The United Nations Climate Change Conference in South Africa has reached a hard-fought agreement to tackle global carbon emissions.

Consensus was reached on complex and far-reaching programmes meant to set a new course for the global fight against climate change for the coming decades.

The 194-party conference agreed to start negotiations on a new accord that would put all countries under the same legal regime enforcing commitments to control greenhouse gases.

The deal will take effect by 2020 at the latest.

The deal also set up the bodies that will collect, govern and distribute tens of billions of dollars a year to poor countries to help them adapt to changing climate conditions and to move toward low-carbon economic growth.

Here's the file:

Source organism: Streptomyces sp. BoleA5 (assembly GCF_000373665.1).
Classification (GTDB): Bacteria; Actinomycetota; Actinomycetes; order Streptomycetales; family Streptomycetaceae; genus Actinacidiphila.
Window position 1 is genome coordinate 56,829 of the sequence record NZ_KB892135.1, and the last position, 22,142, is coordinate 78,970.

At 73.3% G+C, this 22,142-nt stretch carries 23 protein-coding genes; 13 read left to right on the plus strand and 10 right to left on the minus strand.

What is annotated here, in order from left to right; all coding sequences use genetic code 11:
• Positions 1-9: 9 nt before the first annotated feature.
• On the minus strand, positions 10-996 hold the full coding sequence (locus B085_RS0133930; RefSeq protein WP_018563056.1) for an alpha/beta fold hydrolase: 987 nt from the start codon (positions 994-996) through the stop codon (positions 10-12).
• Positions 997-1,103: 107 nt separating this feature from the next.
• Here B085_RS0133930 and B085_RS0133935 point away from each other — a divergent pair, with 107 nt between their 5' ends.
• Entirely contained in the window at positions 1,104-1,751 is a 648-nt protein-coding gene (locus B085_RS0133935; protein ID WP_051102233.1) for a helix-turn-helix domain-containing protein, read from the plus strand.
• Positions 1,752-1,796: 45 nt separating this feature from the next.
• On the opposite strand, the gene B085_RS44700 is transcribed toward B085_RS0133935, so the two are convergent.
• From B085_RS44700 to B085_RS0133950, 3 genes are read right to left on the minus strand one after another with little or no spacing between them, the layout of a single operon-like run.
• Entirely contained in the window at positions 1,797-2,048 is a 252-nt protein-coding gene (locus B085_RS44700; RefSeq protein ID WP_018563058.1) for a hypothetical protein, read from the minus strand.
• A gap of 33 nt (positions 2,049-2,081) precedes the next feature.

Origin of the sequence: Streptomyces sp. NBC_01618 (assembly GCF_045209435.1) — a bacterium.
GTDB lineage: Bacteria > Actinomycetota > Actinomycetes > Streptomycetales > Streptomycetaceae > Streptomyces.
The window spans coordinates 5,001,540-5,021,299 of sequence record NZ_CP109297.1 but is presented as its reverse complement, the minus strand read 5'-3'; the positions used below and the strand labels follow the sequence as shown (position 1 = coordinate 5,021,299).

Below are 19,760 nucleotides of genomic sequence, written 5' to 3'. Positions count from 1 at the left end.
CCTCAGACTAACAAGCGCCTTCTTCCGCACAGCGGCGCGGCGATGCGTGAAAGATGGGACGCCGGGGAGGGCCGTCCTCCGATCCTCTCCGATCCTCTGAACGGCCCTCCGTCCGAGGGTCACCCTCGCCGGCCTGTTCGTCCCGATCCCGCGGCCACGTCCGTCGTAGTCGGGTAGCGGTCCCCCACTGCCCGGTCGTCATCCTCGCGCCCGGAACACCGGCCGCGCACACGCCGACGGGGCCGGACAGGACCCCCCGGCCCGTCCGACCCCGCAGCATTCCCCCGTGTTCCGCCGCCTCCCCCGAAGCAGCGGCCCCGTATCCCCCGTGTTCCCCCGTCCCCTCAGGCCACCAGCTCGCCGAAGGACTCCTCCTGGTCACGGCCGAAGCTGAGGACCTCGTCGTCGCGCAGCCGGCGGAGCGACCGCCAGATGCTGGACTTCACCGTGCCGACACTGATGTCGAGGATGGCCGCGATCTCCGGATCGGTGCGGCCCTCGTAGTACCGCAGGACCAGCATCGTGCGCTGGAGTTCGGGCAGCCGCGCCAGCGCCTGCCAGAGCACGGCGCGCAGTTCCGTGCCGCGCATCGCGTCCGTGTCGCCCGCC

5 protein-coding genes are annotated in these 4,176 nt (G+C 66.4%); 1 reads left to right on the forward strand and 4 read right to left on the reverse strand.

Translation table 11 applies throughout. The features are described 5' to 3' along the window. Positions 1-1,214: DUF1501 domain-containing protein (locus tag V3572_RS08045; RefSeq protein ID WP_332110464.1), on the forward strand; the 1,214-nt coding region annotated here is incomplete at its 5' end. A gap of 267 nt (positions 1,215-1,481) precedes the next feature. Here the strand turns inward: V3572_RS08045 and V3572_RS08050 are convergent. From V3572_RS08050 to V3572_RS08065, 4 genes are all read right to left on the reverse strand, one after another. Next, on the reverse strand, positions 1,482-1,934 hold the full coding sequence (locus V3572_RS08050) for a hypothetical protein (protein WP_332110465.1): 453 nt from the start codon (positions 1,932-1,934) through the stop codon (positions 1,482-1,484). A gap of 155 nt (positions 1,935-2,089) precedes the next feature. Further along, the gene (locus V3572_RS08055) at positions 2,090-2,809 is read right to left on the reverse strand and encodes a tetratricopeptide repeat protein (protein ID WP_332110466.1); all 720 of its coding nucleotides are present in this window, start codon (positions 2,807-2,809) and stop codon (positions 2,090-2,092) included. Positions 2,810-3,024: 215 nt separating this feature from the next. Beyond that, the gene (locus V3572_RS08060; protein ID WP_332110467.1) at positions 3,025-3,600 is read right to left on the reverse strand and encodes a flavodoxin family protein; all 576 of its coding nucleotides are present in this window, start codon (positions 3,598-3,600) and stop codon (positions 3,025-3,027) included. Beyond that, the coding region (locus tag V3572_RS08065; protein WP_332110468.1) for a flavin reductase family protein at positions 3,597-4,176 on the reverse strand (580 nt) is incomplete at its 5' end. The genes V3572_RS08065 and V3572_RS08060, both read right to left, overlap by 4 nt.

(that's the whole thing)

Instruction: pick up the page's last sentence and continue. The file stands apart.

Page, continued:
Currently, only industrial countries have legally binding emissions targets under the 1997 Kyoto Protocol.

Those commitments expire next year, but they will be extended for another five years under the accord adopted today.

The breakthrough capped 13 days of hectic negotiations that ran a day-and-a-half over schedule, including two round-the-clock days of discussions.

The major issue involved the legal nature of the accord that will govern carbon emissions by the turn of the next decade.

A plan put forward by the European Union sought strong language that would bind all countries equally to carry out their emissions commitments.